Worms, to Destroy.--To each 5 lbs. of newly-slaked lime add 15 gallons
of water. Stir it well, let it settle, draw off the clear portion, and
with it water the surface of the lawn, etc. The Worms will come to the
top and may be swept up. Worms in pots may be brought to the top by
sprinkling a little dry mustard on the surface of the soil, and then
giving the plant a good watering.
Wulfenia Carinthiaca.--A pretty and hardy perennial from the
Corinthian Alps, suitable alike for rock-work or the border, throwing
up spikes of blue flowers from May to July. During winter place it in
a frame, as it is liable to rot in the open. It needs a light, rich,
sandy soil and plenty of moisture when in growth. Cuttings will strike
in sand; it may also be propagated by seeds or division. Height, 1 ft.
Xeranthemum.--These charming everlasting annuals retain, in a dried
state, their form and colour for several years. They are of the
easiest culture, merely requiring to be sown in spring in light, rich
soil to produce flowers in July. Height, 2 ft.
Xerophyllum Asphodeloides (_Turkey's Beard_).--A showy hardy perennial
with tufts of graceful, curving, slender foliage. From May to July,
when it bears spikes of white flowers, it is very handsome. It does
best in a peat border, and may be increased by well-ripened seed or by
division. Height, 1-1/2 ft.
Xerotes.--Herbaceous plants, which thrive well in any light, rich
soil, and are readily increased by dividing the roots. They flower in
June. Height, 2 ft.
Yew (_Taxus_).--For landscape gardening the old gold-striped (_Baccata
Aurea Variegata_) is most effective. The Japanese variety, T.
Adpressa, is a pleasing evergreen having dark green leaves and large
scarlet berries; it is very suitable for the front of large borders.
The Common Yew (_Baccata_) grows dense and bushy, and is excellent for
hedges. The dark green leaves of the Irish Yew (_Baccata Fastigiata_)
make a fine contrast with lighter foliage. Dovastonii is a fine
Weeping Yew with long dark green leaves and extra large red berries.
There are many other good sorts. The Yew likes shade and moisture,
but it is not very particular as to soil, loams and clays suiting it
Yucca.--This plant, popularly known as Adam's Needle thrives best in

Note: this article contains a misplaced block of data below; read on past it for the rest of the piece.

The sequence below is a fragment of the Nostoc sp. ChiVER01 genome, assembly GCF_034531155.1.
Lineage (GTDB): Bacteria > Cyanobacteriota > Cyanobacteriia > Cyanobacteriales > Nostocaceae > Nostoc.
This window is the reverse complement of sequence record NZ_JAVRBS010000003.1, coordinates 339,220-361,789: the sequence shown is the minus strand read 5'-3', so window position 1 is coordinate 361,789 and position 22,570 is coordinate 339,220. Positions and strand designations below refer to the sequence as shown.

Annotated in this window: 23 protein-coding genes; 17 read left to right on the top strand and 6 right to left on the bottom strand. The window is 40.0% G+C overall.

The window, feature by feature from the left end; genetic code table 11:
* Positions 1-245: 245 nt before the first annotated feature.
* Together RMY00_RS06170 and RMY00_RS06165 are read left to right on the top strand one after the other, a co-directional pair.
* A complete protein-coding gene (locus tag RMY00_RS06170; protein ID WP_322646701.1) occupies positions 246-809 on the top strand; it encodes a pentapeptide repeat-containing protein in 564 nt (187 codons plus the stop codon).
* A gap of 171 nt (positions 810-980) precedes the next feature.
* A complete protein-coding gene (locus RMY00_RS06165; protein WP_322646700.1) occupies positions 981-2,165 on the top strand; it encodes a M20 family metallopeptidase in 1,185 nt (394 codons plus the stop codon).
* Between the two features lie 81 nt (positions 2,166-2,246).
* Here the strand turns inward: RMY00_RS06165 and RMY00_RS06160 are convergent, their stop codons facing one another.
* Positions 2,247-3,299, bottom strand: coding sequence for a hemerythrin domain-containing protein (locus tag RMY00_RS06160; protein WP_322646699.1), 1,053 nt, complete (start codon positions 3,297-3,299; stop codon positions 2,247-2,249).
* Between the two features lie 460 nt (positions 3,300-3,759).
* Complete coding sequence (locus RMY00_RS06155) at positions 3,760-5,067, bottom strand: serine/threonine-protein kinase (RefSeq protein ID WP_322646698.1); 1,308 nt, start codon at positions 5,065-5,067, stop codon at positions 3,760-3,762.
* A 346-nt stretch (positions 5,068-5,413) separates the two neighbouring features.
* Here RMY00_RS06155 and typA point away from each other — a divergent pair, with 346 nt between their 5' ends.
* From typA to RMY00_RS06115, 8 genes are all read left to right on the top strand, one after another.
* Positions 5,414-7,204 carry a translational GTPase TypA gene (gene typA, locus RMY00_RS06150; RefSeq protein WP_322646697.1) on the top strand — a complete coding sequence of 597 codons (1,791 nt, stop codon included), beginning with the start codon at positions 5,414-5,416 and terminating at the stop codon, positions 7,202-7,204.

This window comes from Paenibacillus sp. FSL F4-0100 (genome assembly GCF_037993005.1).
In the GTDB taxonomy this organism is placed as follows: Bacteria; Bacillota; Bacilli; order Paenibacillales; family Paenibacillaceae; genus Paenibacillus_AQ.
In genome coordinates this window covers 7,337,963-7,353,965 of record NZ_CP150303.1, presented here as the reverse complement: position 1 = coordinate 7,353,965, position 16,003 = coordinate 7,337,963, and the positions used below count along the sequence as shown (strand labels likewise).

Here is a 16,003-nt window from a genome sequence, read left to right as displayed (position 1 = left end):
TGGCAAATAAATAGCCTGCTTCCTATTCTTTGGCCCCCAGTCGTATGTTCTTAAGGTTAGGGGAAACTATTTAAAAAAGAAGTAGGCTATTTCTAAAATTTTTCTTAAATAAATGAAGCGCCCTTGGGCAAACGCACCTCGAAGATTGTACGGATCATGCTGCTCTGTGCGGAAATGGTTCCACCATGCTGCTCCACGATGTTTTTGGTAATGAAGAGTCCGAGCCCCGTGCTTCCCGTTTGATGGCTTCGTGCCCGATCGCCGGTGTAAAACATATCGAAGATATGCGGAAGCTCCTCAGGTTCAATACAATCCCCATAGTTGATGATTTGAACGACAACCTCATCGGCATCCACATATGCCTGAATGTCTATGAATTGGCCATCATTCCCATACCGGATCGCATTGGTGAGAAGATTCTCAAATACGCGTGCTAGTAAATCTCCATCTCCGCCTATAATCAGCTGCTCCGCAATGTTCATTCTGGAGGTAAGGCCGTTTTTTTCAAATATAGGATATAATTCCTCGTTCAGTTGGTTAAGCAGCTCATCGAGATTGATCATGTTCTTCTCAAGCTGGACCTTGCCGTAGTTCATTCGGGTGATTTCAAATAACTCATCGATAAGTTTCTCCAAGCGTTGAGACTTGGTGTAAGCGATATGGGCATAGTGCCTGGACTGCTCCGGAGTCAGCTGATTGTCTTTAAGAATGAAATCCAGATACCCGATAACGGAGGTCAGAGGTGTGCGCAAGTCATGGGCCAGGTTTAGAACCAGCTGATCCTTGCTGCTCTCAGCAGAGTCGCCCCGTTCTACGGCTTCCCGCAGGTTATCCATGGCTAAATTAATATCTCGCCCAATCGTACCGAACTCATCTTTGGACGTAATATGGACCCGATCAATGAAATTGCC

dry, sandy loam. It is quite hardy, and does well on rock-work, to
which it imparts a tropical aspect, Yucca Recurva has fine drooping
leaves, and is suitable for vases, etc. It bears a white flower.
Yuccas are mostly evergreen shrubs, are very beautiful, and have the
habit of palm-trees. A light, rich soil suits them all. They are
increased by suckers from the root. They make handsome plants for
lawns, terraces, ornamental vases, the centre of beds, or sub-tropical
gardens, and bloom in September. Height, 2 ft.
Zauschneria.--A Californian half-hardy perennial plant which bears
a profusion of scarlet tube-shaped flowers from June to October. It
grows freely in a sunny position in any dry, light, gravelly, rich
soil, and is increased by division of roots or by cuttings. Height, 1
Zea (_Indian Corn_).--This is best raised in a hotbed early in spring,
but it will germinate in ordinary soil in May. It requires a sunny
situation. Height, 2 ft. to 3 ft.
Zea Japonica Variegata (_Striped Japanese Maize_).--A fine half-hardy
annual ornamental grass, the foliage being striped green and white,
and growing to the height of 3 ft. The cultivation is the same as the
Zephyranthes (_Swamp Lilies_).--Plant on a warm border in a rather
sandy, well-drained soil. Give protection in severe weather, and
supply with water during the growing season. Take up and divide every
second or third year. The flowers are produced in July. Height, 9 in.
Zinnia.--A genus of very pretty annuals, well deserving of
cultivation. The seeds must be raised on a gentle hotbed in spring,
and planted out in June 1 ft. apart in the richest of loamy soil and
warmest and most sheltered position. Height 1 ft. to 11/2 ft.